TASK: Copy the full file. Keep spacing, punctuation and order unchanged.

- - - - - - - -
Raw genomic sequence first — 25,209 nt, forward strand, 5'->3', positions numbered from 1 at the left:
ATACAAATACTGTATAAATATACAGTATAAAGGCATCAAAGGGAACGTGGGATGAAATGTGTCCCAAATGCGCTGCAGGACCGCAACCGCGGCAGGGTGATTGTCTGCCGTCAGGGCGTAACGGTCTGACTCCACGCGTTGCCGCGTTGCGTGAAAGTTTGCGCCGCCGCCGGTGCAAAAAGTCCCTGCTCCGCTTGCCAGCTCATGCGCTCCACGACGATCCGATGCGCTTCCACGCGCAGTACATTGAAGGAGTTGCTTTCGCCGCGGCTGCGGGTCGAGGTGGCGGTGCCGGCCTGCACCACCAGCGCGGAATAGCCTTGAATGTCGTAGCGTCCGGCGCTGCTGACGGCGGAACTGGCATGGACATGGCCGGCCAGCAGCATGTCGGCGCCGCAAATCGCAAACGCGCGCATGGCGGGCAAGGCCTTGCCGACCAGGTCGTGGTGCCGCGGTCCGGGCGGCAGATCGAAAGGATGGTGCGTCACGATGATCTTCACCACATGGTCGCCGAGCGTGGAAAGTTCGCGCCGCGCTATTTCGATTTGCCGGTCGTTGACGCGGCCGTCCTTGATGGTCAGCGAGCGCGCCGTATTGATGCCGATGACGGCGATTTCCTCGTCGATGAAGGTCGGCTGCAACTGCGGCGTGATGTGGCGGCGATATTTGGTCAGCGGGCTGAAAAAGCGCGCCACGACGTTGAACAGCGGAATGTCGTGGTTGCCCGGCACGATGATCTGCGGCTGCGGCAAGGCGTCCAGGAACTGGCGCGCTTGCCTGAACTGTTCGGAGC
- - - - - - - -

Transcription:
Raw genomic sequence first — 25,209 nt, forward strand, 5'->3', positions numbered from 1 at the left:
ATACAAATACTGTATAAATATACAGTATAAAGGCATCAAAGGGAACGTGGGATGAAATGTGTCCCAAATGCGCTGCAGGACCGCAACCGCGGCAGGGTGATTGTCTGCCGTCAGGGCGTAACGGTCTGACTCCACGCGTTGCCGCGTTGCGTGAAAGTTTGCGCCGCCGCCGGTGCAAAAAGTCCCTGCTCCGCTTGCCAGCTCATGCGCTCCACGACGATCCGATGCGCTTCCACGCGCAGTACATTGAAGGAGTTGCTTTCGCCGCGGCTGCGGGTCGAGGTGGCGGTGCCGGCCTGCACCACCAGCGCGGAATAGCCTTGAATGTCGTAGCGTCCGGCGCTGCTGACGGCGGAACTGGCATGGACATGGCCGGCCAGCAGCATGTCGGCGCCGCAAATCGCAAACGCGCGCATGGCGGGCAAGGCCTTGCCGACCAGGTCGTGGTGCCGCGGTCCGGGCGGCAGATCGAAAGGATGGTGCGTCACGATGATCTTCACCACATGGTCGCCGAGCGTGGAAAGTTCGCGCCGCGCTATTTCGATTTGCCGGTCGTTGACGCGGCCGTCCTTGATGGTCAGCGAGCGCGCCGTATTGATGCCGATGACGGCGATTTCCTCGTCGATGAAGGTCGGCTGCAACTGCGGCGTGATGTGGCGGCGATATTTGGTCAGCGGGCTGAAAAAGCGCGCCACGACGTTGAACAGCGGAATGTCGTGGTTGCCCGGCACGATGATCTGCGGCTGCGGCAAGGCGTCCAGGAACTGGCGCGCTTGCCTGAACTGTTCGGAGC